- If your job puts you at risk of contracting hepatitis B, you should be immunised against this virus. For example, if you are a healthcare worker, or work at a daycare or residential centre. (Women with hepatitis B can pass on the infection to their child at childbirth.)
- If you work with chemicals, fumes, radiation, etc. Some may be toxic to an unborn baby.
The above are just examples. In short, if you think that your occupation may pose a risk to a pregnancy then you should discuss this with your employer before becoming pregnant. A change in job, or in working practice, may be necessary.
You and your employer may wish to download information guides from the Health and Safety Executive (HSE) website. They have an information line if you have a health and safety concern at work but do not wish to discuss your pregnancy or planned pregnancy with your employer.
The effects of all the different types of recreational (illicit) drugs on pregnancy are not fully known. However, there is an increasing amount of evidence to suggest that they are likely to pose a risk of damage to the baby. Examples include:
- If you take or inject heroin when you are pregnant it may increase the risk of:
- Slowing the growth of the baby, leading to a low birth weight.
- Premature labour, leading to the baby being 'prem'.
- The baby having withdrawal symptoms after the birth.
- Using cocaine when you are pregnant is particularly hazardous. It may increase the risk of:
- Serious life-threatening bleeding from the womb (uterus) in late pregnancy (placental abruption).
- Slowing the growth of the baby, leading to a low birth weight.
- Premature labour leading to the baby being 'prem'.
- Possibly, abnormalities of the baby when it is born.
The above are just two examples. There are many recreational drugs and it is beyond the scope of this leaflet to discuss each drug in turn. You can contact the FRANK website for information about individual drugs.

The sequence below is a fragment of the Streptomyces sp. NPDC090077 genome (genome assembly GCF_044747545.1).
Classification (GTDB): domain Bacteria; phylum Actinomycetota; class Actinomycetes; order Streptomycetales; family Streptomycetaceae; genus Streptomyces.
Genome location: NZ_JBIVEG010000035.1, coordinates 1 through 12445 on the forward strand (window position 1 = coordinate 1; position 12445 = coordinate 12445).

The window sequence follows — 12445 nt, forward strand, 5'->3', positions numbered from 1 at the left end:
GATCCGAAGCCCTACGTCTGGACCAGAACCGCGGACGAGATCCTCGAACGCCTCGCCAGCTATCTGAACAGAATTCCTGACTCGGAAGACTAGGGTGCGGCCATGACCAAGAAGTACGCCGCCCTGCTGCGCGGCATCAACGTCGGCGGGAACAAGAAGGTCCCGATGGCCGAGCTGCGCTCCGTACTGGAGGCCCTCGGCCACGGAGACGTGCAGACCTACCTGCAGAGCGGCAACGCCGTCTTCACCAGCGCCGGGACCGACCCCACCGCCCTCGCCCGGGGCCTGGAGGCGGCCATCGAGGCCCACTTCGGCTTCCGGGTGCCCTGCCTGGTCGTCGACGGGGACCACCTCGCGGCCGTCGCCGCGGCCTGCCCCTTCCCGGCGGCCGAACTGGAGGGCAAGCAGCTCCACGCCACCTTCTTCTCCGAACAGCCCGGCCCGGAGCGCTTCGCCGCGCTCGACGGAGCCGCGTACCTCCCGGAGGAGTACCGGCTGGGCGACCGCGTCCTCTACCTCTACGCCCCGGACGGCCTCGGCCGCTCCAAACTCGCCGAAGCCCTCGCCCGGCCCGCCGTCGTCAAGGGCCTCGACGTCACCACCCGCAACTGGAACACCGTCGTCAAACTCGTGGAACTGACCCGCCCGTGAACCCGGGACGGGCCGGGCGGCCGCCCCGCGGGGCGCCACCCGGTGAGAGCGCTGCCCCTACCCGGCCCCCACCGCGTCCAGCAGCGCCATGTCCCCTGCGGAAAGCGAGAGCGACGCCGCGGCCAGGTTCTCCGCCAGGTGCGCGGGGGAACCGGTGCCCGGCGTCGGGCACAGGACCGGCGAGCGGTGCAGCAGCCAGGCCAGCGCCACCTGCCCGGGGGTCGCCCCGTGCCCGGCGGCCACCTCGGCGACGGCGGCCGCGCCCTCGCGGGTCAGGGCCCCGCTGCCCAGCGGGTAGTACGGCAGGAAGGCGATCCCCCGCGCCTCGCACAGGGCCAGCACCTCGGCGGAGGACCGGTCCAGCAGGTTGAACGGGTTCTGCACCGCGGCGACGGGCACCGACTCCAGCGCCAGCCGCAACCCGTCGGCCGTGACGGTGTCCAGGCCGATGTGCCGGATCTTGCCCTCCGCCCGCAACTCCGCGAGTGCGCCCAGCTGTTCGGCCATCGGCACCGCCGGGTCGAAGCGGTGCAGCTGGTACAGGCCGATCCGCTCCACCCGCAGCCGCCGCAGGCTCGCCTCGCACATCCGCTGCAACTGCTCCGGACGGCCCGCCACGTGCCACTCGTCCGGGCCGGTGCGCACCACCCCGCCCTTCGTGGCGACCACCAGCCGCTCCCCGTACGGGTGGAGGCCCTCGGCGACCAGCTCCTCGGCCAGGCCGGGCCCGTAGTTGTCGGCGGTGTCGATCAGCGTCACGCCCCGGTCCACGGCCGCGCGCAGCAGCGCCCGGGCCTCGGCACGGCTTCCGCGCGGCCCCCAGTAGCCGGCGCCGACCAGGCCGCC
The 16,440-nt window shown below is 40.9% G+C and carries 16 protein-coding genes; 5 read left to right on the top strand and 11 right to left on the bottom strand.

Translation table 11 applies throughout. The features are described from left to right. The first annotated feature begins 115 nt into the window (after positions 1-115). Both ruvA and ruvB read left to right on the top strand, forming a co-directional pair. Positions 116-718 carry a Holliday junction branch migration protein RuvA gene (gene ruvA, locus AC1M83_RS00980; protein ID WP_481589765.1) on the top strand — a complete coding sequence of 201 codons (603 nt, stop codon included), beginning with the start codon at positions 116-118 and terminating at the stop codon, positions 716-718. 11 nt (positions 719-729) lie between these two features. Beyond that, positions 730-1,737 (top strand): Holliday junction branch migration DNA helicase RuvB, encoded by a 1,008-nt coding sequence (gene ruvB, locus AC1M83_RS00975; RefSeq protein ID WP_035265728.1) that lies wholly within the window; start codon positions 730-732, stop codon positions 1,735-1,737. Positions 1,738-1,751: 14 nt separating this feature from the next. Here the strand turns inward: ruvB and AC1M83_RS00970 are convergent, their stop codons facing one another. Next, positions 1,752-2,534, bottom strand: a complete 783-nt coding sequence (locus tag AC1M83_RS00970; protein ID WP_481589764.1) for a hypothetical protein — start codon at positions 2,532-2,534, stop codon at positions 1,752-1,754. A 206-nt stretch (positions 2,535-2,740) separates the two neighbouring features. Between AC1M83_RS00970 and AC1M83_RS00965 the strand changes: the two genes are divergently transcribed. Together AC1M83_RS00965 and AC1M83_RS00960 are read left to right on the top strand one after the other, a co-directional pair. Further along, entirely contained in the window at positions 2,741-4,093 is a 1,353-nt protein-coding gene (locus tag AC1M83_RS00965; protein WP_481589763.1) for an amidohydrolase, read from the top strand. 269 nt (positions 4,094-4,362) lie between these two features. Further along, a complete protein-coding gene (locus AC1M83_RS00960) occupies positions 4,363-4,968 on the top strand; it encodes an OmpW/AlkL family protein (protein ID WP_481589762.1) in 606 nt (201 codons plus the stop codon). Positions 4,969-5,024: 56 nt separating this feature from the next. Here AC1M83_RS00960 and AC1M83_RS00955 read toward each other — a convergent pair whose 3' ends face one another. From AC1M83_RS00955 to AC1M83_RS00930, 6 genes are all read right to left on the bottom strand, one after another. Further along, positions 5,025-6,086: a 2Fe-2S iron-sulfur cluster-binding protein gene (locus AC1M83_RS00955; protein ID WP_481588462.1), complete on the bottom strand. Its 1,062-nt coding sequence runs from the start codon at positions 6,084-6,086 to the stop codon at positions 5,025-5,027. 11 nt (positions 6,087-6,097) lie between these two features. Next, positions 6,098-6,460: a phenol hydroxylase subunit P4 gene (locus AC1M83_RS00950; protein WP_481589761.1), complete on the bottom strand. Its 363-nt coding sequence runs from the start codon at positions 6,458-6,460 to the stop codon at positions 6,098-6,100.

Some people can stop drugs without any help; however, many people will require help. If you are using drugs and cannot stop easily, see your doctor for help. Your doctor will be able to refer you to a local community drug team for help. Most community drug teams can:
- Offer treatment plans. For example, one option for people who use heroin is to take substitute therapy with methadone in place of injecting heroin. This option is safer than injecting heroin during pregnancy.
- Provide counselling and information.
- Provide harm-reduction activities such as needle exchange schemes.
Avoid contact with sheep and lambs at lambing time. This is because some lambs are born carrying the germs that cause listeriosis, toxoplasmosis and chlamydia. These may be passed on to you and your unborn baby. Toxoplasma is also found in cat poo. You should always wash your hands after handling cats and kittens and ask someone else to wash out cat litter trays.
In general it is safe to travel during pregnancy. When in a car, wear the seat belt so that the straps go above and below your bump, not across it.
Flying is not known to be harmful. Most airlines will not allow you to fly in the late stages of pregnancy. This is because planes are not the ideal place to go into labour, and they would prefer not to divert the flight to take you to the nearest hospital.